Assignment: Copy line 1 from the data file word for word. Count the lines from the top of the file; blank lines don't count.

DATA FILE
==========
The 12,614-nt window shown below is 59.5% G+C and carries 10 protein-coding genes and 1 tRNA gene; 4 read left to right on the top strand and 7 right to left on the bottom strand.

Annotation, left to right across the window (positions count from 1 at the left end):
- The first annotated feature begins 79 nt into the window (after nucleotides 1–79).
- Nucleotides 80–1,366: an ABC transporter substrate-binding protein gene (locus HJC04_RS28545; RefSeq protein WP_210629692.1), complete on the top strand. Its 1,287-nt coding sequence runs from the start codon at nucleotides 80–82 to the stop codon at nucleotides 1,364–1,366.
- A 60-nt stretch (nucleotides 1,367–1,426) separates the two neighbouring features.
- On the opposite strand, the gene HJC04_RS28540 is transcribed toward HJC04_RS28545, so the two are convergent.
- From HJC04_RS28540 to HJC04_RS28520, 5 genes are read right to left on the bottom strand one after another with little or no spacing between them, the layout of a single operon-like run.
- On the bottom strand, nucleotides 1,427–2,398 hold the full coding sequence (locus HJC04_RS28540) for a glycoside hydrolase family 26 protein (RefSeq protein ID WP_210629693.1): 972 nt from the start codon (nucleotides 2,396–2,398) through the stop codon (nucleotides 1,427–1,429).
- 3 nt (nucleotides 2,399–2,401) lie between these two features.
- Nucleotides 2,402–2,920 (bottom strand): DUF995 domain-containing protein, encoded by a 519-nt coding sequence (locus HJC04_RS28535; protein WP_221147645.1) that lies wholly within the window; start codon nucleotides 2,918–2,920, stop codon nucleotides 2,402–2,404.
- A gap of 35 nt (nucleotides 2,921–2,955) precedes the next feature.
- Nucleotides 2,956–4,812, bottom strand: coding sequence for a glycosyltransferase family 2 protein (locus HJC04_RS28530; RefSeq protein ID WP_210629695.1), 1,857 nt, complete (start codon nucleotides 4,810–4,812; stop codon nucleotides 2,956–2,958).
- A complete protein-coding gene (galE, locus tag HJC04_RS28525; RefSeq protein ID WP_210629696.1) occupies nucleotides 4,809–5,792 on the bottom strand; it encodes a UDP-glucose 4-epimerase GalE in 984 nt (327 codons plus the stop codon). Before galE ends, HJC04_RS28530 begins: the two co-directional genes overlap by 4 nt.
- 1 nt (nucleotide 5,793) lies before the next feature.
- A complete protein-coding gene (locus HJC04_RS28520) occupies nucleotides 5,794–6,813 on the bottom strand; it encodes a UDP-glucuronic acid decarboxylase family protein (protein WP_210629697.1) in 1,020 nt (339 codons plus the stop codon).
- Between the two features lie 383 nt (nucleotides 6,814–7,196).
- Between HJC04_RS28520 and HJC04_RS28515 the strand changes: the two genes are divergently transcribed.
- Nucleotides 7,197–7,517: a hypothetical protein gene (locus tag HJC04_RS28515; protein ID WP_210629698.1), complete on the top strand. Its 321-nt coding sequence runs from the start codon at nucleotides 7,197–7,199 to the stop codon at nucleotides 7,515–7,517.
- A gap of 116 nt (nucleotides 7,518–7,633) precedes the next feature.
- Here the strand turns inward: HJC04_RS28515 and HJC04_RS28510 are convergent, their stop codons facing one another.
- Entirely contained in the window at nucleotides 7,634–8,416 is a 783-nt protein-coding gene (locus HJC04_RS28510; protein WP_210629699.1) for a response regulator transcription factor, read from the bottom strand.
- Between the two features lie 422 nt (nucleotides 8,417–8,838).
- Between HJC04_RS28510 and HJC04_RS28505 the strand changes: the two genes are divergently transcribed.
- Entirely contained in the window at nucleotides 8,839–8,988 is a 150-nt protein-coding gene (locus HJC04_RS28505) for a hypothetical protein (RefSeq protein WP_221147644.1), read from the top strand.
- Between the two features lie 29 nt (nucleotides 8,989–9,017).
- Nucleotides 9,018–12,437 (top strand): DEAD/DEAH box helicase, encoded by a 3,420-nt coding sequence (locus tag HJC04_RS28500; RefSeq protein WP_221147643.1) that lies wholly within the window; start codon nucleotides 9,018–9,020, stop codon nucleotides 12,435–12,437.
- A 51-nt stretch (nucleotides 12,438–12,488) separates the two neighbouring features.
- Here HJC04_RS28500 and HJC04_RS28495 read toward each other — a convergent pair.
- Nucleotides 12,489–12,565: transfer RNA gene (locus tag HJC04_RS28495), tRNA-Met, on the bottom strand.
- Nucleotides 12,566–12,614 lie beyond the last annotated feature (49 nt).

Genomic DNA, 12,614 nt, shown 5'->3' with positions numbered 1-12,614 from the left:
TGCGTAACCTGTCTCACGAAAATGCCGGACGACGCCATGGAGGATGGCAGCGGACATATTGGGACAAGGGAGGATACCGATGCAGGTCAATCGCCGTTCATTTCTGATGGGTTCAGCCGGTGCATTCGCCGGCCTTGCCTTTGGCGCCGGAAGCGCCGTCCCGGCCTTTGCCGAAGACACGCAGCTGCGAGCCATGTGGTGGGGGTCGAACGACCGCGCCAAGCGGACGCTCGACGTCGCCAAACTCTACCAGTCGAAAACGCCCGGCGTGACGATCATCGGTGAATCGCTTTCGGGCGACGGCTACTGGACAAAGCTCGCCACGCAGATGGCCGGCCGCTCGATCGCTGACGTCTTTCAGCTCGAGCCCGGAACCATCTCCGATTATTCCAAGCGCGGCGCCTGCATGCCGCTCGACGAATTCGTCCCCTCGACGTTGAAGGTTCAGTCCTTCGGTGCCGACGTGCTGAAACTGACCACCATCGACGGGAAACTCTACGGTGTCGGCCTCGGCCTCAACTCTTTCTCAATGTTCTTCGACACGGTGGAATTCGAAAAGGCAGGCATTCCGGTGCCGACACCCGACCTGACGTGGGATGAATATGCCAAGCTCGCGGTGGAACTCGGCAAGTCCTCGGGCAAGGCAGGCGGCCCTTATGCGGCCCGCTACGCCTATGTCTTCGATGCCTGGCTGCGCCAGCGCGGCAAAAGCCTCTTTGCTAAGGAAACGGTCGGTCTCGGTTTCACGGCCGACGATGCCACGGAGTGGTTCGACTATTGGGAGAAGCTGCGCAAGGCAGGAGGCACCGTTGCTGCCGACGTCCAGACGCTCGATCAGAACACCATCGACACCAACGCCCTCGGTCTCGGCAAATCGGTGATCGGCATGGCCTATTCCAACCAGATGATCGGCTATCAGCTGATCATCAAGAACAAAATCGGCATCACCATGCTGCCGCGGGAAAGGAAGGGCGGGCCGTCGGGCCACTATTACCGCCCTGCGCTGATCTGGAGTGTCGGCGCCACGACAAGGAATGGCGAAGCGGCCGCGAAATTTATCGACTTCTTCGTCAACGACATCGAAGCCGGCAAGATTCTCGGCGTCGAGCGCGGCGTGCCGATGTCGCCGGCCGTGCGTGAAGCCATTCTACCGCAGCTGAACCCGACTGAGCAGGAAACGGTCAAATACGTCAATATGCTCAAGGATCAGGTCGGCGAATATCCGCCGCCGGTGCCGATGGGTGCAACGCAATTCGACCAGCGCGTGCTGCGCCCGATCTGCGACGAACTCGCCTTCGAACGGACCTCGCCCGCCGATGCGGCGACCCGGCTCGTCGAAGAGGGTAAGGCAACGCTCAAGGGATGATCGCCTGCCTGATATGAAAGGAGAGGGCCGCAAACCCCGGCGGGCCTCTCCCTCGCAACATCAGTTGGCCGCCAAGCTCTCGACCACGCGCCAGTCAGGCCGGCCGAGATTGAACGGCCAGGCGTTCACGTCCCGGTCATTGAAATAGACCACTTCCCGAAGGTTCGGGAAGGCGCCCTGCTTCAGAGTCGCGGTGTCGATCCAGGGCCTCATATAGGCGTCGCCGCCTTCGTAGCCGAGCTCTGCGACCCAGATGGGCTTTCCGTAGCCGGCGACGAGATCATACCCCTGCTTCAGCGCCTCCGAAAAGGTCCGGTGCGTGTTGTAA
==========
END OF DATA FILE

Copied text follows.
The 12,614-nt window shown below is 59.5% G+C and carries 10 protein-coding genes and 1 tRNA gene; 4 read left to right on the top strand and 7 right to left on the bottom strand.